August means school is back in session or just around the corner. This signals the return of new school supplies, homework, and pop quizzes. Try your hand at this estate planning pop quiz to see if your knowledge of estate planning makes the grade.
True or false? You must name the same person to make both your financial and medical decisions on your behalf.
False. When choosing who should be your trusted decision makers, you should select individuals based on their strengths.
In other words, you should consider what characteristics or traits each decision-making role requires. Based on this information, select the people who have those traits.
Let’s say one of your children is a doctor and another child is a certified public accountant (CPA). It makes sense that the doctor would make medical decisions on your behalf. Similarly, the CPA would make financial decisions on your behalf.
Another misconception: you must choose the same person to be your children’s guardian and to handle the money that you leave for your children.
This is false. You can choose different people to handle each responsibility.
You may also need to consider that choosing the right person for the job could mean going with a professional. This could end up preserving your property and family relationships.
True or false? If I do not create my own estate plan or if my plan fails to provide for my current situation, my state’s law will decide what happens.
True. Every state has default laws that kick in if a person has not made their own estate planning choices. These laws are designed with a “one size fits most” situation in mind.
For example, if you are married, your spouse will usually have priority with regard to making decisions and receiving your property. This is the case because most married people would choose their spouse. However, there are innumerable reasons why you may not want your spouse to make certain decisions or receive certain items of property. For this reason, it is essential that you create your own estate plan and make your own decisions. If you have not created or finished your estate plan, now is the time.
If you have an estate plan, consider reviewing. In some cases your existing estate plan does not accurately reflect your current situation. When you experience a significant life event a change to your estate plan may be necessary. Examples of this would include a marriage, divorce, retirement, change of occupation, or birth or death of a loved one.
Further, the ever-changing laws governing taxes and estate planning may necessitate an update to your estate plan. Even if no change is required, a periodic review with your estate planning attorney will give you peace of mind knowing that your plan will work as anticipated when the time comes.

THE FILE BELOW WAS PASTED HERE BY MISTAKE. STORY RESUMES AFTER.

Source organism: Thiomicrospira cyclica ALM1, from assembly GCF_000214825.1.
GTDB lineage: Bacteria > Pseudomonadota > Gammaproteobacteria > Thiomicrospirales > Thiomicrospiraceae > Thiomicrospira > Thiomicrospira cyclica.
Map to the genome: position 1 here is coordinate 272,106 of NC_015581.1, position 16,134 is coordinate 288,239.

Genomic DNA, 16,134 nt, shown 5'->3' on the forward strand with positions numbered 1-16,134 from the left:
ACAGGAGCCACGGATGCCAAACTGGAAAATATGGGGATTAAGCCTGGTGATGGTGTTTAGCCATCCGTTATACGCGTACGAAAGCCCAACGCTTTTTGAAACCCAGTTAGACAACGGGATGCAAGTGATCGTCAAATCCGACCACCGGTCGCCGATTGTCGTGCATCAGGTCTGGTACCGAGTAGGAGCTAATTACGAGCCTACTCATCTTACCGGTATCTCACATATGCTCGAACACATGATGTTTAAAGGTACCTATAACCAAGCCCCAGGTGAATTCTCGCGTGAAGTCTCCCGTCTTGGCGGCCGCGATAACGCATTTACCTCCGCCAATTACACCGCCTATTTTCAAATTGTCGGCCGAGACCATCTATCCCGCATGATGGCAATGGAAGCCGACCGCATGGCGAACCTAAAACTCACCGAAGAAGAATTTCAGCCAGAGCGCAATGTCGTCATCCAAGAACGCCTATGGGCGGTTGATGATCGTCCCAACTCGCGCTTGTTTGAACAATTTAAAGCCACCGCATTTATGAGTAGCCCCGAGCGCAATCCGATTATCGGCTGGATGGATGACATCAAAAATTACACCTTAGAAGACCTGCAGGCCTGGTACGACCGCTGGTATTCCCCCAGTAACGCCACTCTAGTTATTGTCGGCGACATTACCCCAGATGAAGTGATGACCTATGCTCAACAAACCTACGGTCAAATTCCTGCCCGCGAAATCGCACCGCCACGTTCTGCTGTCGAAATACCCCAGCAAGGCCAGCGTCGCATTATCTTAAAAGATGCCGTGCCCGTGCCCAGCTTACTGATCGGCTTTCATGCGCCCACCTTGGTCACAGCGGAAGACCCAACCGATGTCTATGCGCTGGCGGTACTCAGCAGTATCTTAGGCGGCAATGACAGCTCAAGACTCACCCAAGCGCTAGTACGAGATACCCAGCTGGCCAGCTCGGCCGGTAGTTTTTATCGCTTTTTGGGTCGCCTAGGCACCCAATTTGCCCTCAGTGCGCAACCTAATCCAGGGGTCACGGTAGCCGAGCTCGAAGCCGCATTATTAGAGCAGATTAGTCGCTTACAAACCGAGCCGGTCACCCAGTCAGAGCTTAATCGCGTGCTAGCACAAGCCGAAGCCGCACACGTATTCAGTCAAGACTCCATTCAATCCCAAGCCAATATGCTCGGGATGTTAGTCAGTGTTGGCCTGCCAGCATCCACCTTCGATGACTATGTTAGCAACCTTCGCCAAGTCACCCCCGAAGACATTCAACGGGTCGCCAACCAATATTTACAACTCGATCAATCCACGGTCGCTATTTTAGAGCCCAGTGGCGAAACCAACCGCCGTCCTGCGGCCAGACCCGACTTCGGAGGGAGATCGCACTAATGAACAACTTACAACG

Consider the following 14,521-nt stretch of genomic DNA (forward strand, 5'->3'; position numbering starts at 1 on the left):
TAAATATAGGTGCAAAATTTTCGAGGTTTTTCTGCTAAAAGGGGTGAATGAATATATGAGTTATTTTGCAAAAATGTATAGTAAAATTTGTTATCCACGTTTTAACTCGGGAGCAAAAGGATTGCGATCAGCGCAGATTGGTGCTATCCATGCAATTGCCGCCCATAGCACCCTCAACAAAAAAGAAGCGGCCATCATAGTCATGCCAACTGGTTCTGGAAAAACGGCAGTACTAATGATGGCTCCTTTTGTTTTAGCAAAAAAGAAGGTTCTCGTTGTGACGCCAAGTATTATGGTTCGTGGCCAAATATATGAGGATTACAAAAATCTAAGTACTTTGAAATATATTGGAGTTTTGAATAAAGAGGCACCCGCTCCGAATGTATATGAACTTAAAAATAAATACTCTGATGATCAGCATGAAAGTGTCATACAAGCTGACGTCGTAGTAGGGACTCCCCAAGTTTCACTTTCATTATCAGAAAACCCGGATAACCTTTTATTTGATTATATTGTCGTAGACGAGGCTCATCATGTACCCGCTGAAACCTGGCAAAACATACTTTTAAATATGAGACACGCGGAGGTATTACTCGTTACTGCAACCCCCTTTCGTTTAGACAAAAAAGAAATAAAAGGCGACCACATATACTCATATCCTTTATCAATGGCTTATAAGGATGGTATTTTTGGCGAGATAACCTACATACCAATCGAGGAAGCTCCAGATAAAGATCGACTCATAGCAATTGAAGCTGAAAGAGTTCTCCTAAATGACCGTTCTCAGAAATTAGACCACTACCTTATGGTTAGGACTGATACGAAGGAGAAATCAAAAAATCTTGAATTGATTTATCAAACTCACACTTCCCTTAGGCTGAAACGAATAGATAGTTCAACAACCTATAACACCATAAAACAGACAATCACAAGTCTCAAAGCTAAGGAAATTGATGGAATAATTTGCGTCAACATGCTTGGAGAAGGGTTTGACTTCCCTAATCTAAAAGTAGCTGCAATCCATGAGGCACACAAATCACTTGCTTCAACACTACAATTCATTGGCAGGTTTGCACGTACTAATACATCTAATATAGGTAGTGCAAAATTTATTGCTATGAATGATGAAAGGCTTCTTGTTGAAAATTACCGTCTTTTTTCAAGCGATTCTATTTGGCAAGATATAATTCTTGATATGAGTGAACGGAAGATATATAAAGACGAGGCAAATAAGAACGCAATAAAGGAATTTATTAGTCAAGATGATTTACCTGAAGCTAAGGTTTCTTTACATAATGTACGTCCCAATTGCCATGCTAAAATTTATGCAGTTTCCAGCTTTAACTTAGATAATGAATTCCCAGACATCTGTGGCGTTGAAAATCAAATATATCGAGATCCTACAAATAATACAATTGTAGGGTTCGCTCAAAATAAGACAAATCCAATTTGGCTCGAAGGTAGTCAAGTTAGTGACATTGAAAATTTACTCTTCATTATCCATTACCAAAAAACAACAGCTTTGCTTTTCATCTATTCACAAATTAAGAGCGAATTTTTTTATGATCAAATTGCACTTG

True or false? A will accomplishes all of the same goals as a trust, but a will is cheaper.
False. A will and a trust can both give instructions about how you want your property to be distributed upon your death. One of the biggest differences between a will and a trust is that a will has no effect until the time of your death. A trust, on the other hand, can be utilized to deal with a period of incapacity (a time where you cannot make or communicate your wishes). Incapacity may occur prior to your death. In this instance a trust can be very helpful for loved ones trying to care for you.
Let’s Give an Example…
Son wants to sell Mom’s home to help pay for the cost of an assisted living facility for her. If Mom only has a will, then Son has no power to sell the home. He must go to court to be given the authority to act on Mom’s behalf. This situation might be avoided if Son was named as an agent under Mom’s financial power of attorney. Relying on this as the only method can sometimes be problematic. On the other hand, if Mom’s home was owned by her trust, then Son, acting as successor trustee, would have the power and authority to sell Mom’s home without court intervention.
In addition, a will guarantees that your loved ones will have to go through the probate court process upon your death. The executor or personal representative who you have named in your will must be approved and appointed by a probate court to have the power to deal with the property in your estate. On the other hand, when you use a trust and properly fund it, your successor trustee can immediately step in and deal with the property in your trust without any court intervention.
Create or Update Your Plan Today
No matter your score on this estate planning pop quiz, you can be an A+ student by ensuring that you have a specially tailored plan in place with carefully chosen trusted decision makers. We can help you create or update your plan to ensure that it will work as you intend when the time comes.
If you Need Help, It Would Be Our Pleasure...
Kevin Snyder is a husband, father, and an Orange County estate planning attorney and elder law attorney at Snyder Law, PC in Irvine, California. He's all about family and passionate about estate planning, elder law, and veterans. He founded Snyder Law to help people be prepared and have the peace of mind they are protecting their families and aging parents for when life happens.